But there is a way to reverse Ontario’s downward spiral, likely the only way that avoids a painful and protracted retrenchment — by righting the province’s power sector, the biggest cause by far of its ruin. And there’s only one way to right the power sector — by rethinking Ontario’s Green Energy Act and rewriting the ruinous contracts that are responsible for most of Ontario’s power woes.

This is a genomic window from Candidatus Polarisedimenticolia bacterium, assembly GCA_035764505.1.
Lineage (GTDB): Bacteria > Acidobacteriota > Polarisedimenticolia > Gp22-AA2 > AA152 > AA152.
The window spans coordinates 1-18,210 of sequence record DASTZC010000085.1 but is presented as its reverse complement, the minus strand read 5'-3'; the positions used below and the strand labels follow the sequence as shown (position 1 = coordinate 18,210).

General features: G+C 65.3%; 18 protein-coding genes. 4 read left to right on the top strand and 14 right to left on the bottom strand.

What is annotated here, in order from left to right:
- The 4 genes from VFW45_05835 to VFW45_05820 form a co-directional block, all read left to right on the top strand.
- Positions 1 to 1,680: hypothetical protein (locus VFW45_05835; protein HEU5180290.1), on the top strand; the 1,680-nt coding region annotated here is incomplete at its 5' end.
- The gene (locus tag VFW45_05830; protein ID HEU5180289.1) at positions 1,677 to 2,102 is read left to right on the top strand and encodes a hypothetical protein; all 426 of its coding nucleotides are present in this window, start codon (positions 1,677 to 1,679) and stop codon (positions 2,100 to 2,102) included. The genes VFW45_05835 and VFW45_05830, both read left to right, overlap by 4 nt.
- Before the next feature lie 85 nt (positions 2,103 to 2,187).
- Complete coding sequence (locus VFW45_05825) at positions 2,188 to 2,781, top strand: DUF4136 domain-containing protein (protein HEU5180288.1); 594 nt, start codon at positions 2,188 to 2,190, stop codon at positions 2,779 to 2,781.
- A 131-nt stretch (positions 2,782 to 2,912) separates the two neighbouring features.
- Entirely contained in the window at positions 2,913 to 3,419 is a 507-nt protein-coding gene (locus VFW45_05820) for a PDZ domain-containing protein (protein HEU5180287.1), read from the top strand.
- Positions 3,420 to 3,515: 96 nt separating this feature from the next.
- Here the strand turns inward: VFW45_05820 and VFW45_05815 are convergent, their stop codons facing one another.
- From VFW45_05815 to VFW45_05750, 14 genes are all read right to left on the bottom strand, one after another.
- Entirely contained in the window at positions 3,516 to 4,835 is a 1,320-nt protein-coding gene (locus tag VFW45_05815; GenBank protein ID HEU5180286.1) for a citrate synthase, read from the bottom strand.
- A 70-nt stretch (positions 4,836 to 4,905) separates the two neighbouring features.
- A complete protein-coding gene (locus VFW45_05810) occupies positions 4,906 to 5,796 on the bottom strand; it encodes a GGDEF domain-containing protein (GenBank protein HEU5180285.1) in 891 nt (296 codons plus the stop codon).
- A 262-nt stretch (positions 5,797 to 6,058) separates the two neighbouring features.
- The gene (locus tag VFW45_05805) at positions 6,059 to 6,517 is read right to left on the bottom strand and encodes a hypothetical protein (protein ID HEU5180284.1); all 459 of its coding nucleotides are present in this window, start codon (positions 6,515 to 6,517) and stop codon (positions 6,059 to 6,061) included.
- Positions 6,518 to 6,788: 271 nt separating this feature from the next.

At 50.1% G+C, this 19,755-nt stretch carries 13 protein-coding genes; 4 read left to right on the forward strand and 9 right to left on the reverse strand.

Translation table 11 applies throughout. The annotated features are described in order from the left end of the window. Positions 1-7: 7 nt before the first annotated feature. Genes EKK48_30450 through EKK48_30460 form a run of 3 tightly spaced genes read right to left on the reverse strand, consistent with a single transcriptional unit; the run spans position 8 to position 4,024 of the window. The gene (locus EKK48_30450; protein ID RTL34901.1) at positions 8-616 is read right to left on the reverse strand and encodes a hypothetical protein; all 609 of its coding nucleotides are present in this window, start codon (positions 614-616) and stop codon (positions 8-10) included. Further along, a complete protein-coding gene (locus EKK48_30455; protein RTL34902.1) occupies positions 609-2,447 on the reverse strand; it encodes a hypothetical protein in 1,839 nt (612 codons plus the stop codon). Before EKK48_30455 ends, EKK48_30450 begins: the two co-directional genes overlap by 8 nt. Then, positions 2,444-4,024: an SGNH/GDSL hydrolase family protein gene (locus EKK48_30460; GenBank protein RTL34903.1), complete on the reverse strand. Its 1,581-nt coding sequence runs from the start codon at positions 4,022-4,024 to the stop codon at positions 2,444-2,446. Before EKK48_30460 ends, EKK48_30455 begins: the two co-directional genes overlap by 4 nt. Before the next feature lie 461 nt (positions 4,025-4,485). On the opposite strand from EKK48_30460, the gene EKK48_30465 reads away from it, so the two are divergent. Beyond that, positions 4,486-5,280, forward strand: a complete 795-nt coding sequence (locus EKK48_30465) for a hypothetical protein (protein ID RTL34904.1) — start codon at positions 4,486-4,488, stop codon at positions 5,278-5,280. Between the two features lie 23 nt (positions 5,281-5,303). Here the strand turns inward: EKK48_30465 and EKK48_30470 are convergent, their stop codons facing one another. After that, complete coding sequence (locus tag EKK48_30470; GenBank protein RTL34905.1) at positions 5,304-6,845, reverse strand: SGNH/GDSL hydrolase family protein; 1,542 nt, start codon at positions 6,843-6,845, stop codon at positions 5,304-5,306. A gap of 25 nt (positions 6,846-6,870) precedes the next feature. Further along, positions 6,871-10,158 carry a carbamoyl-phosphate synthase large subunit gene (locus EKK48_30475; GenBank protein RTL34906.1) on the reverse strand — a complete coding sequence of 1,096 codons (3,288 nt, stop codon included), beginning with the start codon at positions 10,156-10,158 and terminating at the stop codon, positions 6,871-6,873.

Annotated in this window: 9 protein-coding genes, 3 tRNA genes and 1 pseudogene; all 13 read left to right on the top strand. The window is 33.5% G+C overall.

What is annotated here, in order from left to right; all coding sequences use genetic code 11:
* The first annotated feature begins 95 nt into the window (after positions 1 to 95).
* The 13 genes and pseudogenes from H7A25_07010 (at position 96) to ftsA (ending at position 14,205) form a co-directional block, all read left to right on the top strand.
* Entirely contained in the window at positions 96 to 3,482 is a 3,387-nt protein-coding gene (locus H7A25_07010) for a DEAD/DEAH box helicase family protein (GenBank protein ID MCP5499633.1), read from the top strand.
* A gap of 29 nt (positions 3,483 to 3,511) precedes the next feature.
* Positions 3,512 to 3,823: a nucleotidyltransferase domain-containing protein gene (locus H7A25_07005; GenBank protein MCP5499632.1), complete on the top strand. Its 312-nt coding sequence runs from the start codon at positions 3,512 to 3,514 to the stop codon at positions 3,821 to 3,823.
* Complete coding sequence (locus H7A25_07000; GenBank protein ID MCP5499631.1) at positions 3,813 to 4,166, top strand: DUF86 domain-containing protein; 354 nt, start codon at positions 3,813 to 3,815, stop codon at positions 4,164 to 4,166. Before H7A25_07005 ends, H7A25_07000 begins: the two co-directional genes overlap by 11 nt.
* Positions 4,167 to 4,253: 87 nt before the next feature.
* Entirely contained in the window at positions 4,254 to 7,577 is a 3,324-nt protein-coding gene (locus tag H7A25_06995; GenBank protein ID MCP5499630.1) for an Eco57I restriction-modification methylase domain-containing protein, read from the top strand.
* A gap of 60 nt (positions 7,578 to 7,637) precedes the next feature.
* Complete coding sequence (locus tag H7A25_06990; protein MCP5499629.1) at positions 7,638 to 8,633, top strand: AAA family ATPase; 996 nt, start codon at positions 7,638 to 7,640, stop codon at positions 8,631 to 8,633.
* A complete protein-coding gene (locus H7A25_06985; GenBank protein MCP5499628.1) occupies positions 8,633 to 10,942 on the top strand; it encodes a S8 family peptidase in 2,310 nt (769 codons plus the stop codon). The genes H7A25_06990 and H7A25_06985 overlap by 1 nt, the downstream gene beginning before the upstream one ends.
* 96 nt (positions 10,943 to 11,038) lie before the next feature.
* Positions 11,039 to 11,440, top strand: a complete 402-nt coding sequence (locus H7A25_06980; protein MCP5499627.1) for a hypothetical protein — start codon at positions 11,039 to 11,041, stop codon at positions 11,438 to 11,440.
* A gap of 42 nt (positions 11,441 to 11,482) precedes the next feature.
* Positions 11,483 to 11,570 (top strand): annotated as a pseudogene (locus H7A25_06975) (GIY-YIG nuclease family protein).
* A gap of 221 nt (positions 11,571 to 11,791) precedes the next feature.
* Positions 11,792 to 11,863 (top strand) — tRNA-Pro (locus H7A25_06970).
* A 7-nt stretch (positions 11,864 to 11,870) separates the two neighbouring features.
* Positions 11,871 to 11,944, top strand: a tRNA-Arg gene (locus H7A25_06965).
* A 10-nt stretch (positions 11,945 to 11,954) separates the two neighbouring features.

According to Bonnie Lysyk, Ontario’s auditor general, Ontarians paid $37 billion above the market price for electricity over the past eight years, and face an additional $133-billion overpayment by 2032. Industry and wealth-creation as a result are fleeing the province in what could become a death spiral — the more that industry leaves, in the process depriving the provincial treasury of tax revenues and the power system of sales revenues, the more that Ontario must make up the shortfalls by increasing taxes and rates on those who remain, which in turn convinces others to leave. According to an Ontario Chamber of Commerce report last year, soaring power bills are expected to shut down one in 20 businesses by 2020. Those that remain will simply avoid investing in Ontario — 40 per cent admit to having already done so. With Ontario now burdened with the continent’s highest electricity rates, and with the doubling of rates to date for most industrial customers on track to become a tripling, businesses can’t go wrong by looking elsewhere.